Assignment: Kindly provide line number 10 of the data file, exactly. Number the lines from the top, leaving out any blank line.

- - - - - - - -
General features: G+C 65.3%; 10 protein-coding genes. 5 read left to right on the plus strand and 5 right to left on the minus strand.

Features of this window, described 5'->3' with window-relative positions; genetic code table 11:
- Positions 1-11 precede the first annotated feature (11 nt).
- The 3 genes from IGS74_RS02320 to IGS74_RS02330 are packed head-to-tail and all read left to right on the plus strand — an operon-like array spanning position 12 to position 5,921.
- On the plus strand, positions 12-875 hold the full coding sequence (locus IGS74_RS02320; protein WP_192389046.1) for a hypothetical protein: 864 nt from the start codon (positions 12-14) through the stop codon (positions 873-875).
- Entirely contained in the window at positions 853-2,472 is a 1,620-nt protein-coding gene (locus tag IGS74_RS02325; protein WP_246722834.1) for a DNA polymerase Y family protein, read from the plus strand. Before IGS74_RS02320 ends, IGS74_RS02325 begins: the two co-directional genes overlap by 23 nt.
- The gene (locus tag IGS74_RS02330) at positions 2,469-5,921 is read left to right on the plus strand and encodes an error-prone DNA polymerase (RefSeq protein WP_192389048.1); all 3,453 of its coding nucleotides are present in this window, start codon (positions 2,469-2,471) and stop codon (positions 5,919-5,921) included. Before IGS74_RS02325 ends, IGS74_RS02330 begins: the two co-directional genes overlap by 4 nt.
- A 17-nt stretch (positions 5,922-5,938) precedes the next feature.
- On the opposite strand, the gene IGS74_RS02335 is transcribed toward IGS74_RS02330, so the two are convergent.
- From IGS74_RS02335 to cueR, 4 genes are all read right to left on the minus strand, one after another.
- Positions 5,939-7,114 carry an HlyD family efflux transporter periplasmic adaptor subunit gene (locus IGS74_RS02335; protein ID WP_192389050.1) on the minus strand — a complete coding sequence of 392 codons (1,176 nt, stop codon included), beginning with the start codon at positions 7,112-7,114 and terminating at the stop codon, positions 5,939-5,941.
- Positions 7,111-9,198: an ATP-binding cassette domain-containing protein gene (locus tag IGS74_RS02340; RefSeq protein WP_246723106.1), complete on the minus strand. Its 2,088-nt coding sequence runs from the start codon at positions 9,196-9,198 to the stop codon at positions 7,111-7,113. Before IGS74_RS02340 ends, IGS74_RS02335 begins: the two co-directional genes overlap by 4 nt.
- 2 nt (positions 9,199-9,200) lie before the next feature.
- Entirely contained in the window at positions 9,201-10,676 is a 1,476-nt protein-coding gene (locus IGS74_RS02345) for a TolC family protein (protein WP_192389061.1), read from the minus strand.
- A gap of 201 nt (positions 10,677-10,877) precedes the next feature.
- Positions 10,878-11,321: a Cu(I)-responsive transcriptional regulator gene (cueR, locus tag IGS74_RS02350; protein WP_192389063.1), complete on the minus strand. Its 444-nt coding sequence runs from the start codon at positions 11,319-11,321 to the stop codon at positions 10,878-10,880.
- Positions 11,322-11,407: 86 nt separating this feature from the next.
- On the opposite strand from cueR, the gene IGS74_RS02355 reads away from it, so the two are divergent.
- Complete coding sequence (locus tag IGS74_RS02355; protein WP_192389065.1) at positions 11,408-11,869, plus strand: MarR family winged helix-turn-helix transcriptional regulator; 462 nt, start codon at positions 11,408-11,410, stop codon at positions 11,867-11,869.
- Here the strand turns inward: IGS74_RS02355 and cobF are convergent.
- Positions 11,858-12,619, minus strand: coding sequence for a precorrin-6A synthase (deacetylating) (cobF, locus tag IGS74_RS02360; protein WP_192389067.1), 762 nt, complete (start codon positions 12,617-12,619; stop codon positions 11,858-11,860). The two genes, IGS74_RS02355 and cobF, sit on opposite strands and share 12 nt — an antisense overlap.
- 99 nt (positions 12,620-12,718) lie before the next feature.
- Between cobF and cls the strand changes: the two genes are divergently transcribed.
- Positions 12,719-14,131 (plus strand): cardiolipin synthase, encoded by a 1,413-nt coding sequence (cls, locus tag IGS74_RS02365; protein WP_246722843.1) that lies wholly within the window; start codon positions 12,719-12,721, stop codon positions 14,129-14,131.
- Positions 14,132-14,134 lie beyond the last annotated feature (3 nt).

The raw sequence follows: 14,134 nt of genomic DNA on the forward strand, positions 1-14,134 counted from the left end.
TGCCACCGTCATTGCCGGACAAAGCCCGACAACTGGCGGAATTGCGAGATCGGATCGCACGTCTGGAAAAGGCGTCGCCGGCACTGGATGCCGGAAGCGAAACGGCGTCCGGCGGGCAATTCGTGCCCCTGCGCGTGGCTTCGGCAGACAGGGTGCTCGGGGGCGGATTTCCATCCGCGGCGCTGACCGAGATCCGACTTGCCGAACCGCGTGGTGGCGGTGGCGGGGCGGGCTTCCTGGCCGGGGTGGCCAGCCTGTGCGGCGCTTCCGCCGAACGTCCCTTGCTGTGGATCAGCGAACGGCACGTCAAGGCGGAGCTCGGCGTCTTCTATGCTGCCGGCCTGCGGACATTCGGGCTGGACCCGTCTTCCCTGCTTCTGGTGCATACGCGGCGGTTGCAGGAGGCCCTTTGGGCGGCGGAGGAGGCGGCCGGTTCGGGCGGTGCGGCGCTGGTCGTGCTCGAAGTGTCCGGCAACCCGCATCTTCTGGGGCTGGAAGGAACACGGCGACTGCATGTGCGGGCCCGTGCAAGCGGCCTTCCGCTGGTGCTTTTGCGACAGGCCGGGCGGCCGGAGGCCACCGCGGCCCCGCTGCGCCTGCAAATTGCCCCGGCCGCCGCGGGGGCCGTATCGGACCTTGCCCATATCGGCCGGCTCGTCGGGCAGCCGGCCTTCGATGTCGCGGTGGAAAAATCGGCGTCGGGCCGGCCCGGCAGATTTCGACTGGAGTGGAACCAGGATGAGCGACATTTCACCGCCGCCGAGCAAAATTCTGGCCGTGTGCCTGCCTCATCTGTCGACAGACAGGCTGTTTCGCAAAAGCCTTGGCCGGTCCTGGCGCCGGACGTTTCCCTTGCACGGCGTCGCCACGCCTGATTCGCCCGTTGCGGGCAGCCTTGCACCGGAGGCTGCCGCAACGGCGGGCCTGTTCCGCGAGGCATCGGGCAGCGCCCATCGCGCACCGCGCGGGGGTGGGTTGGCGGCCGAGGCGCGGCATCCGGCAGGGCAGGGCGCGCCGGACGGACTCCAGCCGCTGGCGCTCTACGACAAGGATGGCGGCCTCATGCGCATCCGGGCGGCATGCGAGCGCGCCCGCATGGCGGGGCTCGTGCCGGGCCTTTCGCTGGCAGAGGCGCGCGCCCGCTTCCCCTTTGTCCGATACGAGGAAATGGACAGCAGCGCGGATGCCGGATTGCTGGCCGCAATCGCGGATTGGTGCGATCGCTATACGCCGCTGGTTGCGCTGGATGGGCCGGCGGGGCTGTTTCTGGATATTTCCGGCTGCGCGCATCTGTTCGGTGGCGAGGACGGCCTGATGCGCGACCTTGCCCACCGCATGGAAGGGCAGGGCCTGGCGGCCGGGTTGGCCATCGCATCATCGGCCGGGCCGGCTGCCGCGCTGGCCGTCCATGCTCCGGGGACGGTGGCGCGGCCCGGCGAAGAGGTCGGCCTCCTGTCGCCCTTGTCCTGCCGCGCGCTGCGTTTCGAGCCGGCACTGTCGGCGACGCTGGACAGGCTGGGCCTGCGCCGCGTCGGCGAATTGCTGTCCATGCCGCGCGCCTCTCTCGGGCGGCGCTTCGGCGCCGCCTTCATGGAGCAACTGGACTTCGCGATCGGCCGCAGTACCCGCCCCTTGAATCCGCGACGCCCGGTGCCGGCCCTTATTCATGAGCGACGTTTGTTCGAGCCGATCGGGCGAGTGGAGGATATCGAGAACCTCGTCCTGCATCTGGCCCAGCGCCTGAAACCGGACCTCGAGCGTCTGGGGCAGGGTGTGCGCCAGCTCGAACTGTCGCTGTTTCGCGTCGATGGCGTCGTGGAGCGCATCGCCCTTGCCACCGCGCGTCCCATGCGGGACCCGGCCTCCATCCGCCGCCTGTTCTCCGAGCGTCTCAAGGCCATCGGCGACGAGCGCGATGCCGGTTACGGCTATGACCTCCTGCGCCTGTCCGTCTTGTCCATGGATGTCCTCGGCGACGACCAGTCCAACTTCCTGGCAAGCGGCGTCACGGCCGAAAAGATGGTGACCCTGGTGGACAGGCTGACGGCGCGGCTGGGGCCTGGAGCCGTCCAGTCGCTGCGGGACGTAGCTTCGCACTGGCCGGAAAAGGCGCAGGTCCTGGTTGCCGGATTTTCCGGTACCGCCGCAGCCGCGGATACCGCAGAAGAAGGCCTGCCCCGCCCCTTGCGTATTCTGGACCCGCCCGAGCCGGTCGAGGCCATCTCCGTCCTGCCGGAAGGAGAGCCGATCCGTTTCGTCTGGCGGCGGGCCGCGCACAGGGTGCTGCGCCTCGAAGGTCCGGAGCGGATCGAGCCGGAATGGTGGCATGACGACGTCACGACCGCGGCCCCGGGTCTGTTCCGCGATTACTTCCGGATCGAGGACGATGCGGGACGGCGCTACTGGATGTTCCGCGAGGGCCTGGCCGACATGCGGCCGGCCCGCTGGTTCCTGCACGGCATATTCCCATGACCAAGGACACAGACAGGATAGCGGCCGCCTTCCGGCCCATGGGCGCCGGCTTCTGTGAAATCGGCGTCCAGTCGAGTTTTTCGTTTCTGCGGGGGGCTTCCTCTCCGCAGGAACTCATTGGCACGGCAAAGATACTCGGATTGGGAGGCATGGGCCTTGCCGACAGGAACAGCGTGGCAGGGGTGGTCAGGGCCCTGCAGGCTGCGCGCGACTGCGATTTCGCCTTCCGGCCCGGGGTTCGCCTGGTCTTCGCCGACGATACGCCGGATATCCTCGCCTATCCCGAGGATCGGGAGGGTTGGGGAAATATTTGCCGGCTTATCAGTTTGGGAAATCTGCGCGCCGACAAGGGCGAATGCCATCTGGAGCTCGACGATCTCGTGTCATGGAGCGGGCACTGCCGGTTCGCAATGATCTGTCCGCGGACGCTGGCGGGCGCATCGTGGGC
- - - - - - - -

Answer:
- From IGS74_RS02335 to cueR, 4 genes are all read right to left on the minus strand, one after another.